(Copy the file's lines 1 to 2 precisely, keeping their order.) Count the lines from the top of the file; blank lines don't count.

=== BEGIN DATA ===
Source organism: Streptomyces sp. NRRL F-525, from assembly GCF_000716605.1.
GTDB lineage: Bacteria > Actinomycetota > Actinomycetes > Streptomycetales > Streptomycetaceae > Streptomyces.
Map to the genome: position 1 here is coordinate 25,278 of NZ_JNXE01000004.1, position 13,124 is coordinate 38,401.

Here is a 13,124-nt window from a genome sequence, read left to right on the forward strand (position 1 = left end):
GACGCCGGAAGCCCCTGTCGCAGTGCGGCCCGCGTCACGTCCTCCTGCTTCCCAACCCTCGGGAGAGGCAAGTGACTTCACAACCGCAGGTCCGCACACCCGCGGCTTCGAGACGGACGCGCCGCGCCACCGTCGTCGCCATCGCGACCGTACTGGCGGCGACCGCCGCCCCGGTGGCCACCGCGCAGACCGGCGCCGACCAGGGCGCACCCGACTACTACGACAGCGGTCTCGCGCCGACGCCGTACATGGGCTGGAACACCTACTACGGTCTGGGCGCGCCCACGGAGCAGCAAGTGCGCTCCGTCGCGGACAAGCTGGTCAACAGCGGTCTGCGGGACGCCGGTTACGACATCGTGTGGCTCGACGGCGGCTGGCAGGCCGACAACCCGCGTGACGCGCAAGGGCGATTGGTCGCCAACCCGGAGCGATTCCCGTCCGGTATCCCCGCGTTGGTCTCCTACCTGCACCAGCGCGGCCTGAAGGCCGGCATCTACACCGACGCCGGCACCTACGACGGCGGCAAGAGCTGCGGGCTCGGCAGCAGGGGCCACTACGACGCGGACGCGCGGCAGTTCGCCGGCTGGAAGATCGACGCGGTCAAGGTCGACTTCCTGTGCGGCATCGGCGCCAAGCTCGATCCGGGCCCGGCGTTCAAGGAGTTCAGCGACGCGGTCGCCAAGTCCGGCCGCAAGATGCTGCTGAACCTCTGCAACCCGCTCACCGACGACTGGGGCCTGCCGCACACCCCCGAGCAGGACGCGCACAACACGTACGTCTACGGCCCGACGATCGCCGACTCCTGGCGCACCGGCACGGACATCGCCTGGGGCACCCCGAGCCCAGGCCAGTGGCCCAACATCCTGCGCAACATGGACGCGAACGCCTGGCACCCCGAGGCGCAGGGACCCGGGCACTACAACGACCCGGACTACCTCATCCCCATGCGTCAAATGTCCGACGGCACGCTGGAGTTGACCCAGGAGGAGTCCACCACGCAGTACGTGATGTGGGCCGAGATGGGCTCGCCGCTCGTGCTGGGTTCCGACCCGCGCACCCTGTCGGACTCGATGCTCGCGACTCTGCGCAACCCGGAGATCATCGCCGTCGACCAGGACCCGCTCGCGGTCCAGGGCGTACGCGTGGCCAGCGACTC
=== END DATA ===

Source organism: Streptomyces sp. NRRL F-525, from assembly GCF_000716605.1.
GTDB lineage: Bacteria > Actinomycetota > Actinomycetes > Streptomycetales > Streptomycetaceae > Streptomyces.